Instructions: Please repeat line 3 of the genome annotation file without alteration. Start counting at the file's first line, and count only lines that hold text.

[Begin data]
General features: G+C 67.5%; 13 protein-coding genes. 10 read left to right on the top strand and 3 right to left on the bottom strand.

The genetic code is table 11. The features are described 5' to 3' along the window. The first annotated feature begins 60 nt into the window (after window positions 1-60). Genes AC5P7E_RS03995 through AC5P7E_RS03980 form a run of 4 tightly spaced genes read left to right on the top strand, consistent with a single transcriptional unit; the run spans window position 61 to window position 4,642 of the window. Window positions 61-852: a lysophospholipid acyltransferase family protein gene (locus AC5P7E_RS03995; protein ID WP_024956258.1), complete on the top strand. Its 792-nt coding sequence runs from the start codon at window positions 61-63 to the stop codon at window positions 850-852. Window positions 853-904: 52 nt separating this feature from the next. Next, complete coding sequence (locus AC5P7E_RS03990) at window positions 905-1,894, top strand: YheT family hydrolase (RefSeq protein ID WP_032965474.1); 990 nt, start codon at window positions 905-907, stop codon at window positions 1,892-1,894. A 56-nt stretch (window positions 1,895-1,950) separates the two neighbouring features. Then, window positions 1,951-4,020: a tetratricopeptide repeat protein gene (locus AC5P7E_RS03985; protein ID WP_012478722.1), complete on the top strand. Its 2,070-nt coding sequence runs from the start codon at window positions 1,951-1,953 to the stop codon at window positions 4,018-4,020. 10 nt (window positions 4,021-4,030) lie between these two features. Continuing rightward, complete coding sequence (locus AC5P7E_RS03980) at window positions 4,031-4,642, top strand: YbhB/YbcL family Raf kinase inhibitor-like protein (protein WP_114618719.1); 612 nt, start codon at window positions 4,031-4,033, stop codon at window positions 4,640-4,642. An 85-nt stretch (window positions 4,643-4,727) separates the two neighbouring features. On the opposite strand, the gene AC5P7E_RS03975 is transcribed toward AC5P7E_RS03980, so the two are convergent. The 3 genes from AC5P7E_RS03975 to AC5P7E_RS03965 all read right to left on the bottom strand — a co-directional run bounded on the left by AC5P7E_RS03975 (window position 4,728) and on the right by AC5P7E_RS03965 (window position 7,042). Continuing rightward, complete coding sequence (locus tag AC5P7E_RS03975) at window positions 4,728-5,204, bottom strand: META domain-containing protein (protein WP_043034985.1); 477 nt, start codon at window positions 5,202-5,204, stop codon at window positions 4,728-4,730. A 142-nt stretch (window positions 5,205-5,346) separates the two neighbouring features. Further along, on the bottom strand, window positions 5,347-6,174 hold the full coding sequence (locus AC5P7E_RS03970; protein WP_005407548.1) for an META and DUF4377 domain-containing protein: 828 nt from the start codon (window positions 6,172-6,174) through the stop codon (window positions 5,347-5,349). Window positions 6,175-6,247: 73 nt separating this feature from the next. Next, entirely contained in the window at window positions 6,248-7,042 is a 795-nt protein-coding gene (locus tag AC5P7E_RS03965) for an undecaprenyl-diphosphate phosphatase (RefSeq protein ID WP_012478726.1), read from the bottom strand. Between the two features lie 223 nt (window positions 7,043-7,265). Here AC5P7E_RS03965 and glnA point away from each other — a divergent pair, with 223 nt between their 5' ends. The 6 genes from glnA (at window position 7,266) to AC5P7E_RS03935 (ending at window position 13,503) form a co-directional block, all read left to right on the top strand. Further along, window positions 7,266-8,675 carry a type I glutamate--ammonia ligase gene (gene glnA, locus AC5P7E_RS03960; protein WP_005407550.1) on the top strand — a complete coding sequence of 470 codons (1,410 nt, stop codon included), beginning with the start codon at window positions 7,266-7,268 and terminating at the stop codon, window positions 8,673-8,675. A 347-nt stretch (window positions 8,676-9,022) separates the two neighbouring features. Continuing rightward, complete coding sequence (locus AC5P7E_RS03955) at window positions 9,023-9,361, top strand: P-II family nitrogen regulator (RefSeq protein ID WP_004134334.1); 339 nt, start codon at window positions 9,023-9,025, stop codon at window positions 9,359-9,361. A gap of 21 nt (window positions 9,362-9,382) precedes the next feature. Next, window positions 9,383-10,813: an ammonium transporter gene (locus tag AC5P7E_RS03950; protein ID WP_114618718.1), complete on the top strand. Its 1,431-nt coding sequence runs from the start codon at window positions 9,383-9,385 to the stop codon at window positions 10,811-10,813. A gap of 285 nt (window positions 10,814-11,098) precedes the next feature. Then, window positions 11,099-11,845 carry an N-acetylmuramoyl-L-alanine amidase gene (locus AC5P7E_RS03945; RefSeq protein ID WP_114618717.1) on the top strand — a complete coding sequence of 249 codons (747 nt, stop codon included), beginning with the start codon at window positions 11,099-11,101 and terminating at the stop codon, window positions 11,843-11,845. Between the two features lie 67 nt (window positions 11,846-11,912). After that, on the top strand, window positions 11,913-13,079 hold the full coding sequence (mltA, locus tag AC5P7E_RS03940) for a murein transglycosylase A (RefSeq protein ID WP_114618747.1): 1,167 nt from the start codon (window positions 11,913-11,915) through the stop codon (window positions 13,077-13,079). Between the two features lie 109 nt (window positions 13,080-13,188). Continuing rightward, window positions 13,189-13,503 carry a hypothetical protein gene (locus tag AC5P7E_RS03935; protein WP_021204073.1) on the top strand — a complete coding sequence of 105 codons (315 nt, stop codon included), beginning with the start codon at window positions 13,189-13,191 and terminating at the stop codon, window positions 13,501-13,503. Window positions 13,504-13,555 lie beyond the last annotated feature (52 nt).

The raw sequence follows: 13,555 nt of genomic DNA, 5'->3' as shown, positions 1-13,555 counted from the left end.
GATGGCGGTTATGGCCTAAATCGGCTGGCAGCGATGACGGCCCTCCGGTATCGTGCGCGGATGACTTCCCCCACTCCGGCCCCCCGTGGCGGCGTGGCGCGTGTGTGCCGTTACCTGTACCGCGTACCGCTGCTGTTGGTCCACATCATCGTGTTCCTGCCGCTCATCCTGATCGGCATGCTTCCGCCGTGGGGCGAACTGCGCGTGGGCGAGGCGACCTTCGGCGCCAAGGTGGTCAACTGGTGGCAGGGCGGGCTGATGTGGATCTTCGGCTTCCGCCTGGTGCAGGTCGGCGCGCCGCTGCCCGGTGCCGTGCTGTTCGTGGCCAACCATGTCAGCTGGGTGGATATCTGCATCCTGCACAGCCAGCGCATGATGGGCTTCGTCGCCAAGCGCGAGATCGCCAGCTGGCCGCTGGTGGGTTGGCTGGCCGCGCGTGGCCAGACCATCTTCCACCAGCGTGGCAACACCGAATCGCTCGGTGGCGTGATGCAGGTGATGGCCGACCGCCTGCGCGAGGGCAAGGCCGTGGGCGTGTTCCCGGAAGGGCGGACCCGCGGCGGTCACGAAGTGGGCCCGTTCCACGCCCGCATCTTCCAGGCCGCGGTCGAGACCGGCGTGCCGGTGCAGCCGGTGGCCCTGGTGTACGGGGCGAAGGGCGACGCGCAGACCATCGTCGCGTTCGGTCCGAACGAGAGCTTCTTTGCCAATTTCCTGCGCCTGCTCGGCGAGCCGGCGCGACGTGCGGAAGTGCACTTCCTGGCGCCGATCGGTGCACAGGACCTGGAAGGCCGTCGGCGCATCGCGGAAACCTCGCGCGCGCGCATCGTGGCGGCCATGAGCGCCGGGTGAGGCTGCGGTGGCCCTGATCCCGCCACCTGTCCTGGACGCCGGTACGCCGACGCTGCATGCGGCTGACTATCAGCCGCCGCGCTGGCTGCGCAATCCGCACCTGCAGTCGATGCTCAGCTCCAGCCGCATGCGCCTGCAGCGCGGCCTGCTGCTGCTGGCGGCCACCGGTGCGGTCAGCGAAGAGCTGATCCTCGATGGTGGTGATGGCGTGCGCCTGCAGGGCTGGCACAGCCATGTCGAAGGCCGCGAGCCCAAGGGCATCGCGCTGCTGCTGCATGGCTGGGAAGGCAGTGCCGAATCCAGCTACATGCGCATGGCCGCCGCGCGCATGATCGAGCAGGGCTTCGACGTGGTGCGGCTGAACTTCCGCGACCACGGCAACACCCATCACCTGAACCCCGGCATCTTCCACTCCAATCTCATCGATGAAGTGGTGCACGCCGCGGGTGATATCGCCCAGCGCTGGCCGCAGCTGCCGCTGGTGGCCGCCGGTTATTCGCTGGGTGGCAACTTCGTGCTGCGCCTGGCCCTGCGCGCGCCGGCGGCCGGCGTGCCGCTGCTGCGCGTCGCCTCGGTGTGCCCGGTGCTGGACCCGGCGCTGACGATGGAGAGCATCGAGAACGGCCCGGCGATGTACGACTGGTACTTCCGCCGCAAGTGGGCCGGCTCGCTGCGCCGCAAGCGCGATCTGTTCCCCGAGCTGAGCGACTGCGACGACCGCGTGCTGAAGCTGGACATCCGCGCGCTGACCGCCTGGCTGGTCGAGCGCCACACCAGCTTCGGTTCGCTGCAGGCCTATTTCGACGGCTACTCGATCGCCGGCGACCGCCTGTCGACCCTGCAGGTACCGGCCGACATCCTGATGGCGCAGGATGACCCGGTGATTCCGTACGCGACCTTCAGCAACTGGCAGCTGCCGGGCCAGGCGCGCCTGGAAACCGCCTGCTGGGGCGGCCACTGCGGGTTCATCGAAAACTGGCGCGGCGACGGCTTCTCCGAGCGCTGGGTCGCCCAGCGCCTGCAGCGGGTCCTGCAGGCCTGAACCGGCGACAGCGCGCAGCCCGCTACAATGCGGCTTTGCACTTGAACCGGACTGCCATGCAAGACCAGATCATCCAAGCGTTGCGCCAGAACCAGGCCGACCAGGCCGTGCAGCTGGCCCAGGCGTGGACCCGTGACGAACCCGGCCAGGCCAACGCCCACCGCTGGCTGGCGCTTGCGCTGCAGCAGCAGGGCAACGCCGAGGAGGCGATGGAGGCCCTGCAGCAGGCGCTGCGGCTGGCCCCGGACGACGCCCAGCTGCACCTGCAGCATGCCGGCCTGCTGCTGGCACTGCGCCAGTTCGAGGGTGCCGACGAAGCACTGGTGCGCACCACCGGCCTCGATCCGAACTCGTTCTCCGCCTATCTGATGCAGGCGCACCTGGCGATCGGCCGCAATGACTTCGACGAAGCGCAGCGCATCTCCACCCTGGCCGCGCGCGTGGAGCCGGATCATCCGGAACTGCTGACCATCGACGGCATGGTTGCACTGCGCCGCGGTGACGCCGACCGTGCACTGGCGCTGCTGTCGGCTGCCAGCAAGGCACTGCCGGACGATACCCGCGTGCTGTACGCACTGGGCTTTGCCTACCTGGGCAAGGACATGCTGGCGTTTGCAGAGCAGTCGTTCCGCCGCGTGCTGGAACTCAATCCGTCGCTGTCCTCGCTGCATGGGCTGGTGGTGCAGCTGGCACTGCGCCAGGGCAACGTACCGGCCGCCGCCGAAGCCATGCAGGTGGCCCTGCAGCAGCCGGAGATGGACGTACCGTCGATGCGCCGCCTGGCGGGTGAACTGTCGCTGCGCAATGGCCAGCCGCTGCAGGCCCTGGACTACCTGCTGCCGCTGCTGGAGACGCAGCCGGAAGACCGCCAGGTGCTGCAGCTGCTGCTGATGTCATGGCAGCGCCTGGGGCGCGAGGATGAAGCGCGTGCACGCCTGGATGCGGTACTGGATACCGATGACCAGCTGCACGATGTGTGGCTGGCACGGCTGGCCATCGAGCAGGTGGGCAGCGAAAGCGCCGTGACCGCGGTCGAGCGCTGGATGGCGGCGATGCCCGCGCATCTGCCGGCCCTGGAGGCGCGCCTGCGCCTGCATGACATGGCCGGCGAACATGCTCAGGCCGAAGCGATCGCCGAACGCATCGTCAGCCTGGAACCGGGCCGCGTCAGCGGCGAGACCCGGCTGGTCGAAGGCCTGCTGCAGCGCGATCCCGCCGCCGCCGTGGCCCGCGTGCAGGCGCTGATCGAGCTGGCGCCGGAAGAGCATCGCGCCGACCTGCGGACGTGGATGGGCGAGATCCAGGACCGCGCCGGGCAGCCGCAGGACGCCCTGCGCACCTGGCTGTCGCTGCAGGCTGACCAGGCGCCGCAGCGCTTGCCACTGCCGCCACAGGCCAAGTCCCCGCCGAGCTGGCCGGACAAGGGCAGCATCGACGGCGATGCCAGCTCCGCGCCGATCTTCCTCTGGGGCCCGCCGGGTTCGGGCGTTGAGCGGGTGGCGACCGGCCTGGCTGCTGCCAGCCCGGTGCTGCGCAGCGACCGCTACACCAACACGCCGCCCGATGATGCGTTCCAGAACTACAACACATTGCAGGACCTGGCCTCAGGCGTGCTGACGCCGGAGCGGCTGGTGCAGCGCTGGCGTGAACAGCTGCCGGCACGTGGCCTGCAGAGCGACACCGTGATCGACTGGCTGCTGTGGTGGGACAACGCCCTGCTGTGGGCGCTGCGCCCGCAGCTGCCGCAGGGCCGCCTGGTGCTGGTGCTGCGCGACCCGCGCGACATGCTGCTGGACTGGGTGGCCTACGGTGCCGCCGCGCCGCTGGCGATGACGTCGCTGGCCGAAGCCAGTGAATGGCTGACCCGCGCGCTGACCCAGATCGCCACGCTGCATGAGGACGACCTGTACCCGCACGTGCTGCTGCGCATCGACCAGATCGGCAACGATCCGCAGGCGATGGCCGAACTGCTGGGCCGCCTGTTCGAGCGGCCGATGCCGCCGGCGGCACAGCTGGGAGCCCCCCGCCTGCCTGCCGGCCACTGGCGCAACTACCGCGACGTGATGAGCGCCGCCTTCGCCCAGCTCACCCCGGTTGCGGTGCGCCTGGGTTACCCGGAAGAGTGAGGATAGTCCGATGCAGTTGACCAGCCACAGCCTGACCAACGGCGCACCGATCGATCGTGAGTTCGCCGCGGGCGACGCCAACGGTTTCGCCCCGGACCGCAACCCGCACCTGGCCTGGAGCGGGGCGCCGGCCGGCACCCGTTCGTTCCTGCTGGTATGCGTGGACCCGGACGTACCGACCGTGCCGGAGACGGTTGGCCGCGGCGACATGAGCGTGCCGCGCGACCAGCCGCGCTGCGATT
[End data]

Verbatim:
The raw sequence follows: 13,555 nt of genomic DNA, 5'->3' as shown, positions 1-13,555 counted from the left end.